68.The 1st respondent referred to the scholarly works of Professor PLO Lumumba and Professor Francheschi in The Constitution of Kenya, an Introductory Commentary, 2014, at page 19, where it was observed that the newly-formed commissions and independent offices carry out functions which were previously performed by the traditional arms of Government; and hence the framers of the Constitution must have deliberately intended that certain Government functions be separated from the familiar arms of Government, in order to promote transparency, fairness and objectivity.
69.In light of the foregoing, the 1st respondent submitted that the functions of the PSC according to article 127(6) of the Constitution do not permit the PSC to participate in the nomination process of IEBC Commissioners and cannot be conflicted in nominating members to the Selection Panel.
70.The 1st respondent maintained that the allocation of 4 slots to the PSC in the Selection Panel by sections 2(2) and 3 of the IEBC Amendment Act is constitutional when looked in the lenses of article 127(6)(e) of the Constitution.
71.The 1st Respondent further stated that the amendments meet the constitutional muster and do not in any manner limit the rights enshrined under article 38 of the Constitution. It claimed that it does not restrict the right to form, join or participate in the activities of an association.
73.The 1st Respondent further stated that legislation is a constitutional function of Parliament and as such Court should be hesitant to declare such statutes or amendments to statute unconstitutional without interrogating the mischief that the legislature wanted to cure. Court was invited to find persuasion in the US Supreme Court in US vs Butler, 297 US 1 and the Supreme Court in Coalition for Reform and Democracy (CORD) & 2 others v Republic of Kenya &10; others  eKLR where in the latter it was observed thus: -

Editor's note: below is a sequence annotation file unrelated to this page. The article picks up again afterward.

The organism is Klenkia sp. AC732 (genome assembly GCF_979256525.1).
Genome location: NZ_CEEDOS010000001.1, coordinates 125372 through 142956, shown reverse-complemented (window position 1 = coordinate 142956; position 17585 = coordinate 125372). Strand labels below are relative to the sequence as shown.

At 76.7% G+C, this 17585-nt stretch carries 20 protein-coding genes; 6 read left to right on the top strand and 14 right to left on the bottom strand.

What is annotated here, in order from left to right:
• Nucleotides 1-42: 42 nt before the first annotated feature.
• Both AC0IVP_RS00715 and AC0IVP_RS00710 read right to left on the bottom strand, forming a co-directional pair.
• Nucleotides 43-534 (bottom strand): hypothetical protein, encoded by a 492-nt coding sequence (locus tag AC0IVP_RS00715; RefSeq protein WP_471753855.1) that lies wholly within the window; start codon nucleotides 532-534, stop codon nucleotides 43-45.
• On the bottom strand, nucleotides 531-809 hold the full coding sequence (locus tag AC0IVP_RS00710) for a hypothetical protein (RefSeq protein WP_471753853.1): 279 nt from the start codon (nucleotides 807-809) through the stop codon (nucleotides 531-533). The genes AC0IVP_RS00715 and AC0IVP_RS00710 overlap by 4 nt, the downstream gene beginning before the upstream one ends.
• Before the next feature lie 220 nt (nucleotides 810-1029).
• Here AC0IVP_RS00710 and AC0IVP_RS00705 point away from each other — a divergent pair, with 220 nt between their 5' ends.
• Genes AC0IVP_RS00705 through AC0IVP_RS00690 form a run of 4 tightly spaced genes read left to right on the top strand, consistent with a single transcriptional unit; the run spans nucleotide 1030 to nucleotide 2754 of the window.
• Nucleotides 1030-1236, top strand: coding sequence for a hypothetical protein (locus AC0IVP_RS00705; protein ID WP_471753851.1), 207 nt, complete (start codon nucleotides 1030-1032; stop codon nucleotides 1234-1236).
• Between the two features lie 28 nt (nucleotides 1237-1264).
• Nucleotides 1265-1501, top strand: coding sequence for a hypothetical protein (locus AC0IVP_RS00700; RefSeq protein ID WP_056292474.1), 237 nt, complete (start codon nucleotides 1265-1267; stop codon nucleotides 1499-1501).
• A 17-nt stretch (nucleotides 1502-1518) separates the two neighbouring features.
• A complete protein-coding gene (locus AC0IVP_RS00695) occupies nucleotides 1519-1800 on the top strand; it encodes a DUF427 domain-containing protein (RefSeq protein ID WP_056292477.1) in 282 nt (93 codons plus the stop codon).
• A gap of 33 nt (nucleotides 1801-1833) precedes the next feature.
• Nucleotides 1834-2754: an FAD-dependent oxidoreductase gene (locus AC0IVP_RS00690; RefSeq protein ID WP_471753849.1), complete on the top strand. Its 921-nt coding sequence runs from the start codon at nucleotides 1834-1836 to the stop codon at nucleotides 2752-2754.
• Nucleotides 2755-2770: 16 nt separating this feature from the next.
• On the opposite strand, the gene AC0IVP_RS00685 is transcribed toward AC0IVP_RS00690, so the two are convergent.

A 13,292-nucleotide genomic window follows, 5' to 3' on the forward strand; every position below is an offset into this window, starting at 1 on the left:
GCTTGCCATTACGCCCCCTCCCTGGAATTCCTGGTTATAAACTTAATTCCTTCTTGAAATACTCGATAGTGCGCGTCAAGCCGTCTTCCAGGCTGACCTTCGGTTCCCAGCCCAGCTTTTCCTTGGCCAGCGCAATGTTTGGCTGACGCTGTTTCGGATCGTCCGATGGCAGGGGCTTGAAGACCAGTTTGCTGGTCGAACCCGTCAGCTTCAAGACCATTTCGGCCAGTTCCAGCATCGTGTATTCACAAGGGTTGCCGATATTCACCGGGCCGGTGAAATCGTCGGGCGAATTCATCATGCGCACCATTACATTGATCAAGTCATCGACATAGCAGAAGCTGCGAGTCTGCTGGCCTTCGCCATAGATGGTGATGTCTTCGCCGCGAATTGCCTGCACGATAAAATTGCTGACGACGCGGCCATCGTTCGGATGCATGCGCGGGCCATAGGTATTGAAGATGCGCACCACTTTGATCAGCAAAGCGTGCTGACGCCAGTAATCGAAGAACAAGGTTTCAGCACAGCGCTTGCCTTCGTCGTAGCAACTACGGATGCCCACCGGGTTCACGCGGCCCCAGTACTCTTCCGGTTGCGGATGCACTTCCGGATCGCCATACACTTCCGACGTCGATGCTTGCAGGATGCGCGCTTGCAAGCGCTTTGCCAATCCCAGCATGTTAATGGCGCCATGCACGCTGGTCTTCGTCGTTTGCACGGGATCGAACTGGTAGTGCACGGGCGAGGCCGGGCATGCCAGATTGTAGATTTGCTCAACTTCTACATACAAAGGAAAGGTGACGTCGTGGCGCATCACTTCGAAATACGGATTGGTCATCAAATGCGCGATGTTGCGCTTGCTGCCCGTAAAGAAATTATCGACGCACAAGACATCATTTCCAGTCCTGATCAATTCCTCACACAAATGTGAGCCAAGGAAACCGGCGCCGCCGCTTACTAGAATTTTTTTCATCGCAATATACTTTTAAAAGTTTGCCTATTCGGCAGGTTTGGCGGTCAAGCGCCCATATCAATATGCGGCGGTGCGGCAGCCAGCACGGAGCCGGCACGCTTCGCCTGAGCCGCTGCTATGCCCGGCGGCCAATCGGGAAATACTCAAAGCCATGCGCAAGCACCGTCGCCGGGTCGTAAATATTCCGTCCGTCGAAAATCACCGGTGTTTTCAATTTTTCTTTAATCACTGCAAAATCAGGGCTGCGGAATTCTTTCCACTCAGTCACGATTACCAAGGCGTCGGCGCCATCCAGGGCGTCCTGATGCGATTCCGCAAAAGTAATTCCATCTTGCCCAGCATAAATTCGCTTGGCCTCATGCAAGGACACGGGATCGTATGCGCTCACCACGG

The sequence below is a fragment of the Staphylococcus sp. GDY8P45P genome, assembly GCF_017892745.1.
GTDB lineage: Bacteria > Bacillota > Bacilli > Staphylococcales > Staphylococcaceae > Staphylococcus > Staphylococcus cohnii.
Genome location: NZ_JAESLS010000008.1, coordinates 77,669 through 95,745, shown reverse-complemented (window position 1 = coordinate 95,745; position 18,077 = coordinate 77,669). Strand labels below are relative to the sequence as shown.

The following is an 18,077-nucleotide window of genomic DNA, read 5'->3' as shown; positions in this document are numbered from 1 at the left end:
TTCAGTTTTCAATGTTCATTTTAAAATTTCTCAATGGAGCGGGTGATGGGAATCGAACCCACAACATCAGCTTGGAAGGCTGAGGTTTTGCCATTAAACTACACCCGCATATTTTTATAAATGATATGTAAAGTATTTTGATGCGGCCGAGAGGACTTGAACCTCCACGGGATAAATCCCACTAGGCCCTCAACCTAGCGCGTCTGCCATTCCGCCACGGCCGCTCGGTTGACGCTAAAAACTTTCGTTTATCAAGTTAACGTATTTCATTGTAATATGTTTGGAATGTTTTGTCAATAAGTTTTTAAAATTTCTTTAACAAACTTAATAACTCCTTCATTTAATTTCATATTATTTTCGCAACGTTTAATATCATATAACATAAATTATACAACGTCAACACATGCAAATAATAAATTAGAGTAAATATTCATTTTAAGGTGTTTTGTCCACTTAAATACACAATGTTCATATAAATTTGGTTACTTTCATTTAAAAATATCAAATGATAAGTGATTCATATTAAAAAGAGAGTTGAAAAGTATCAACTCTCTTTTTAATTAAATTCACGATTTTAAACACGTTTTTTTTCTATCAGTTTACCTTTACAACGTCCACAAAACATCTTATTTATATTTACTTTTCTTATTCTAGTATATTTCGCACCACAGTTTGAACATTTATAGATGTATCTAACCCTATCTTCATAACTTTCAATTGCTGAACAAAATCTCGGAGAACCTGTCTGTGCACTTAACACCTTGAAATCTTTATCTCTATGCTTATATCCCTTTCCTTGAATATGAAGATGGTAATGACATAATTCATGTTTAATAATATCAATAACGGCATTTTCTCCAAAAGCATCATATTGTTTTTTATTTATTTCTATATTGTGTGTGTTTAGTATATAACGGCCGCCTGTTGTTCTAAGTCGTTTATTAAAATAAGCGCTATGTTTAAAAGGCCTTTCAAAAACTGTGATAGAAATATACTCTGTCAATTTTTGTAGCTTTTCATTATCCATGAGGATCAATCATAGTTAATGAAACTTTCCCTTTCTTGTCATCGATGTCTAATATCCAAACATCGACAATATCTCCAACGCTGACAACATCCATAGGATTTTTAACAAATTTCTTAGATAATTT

74.In rebutting the claim that the IEBC Amendment Act had limited political rights under article 38 of the Constitution, the 1st respondent submitted that there was no demonstration of how the amendments affected the Petitioner’s right to make political choices including the right to form political parties, participate in formation and activities of political parties, recruit members campaign for a political party.
75.In the end, the 1st respondent submitted that the Petition was speculative since the role of the Selection Panel is to recruit, shortlist and interview Kenyans who wish to apply for membership of IEBC. It was stated that the IEBC Amendment Act do not stipulate that the said nominees must come from the membership of the PSC itself.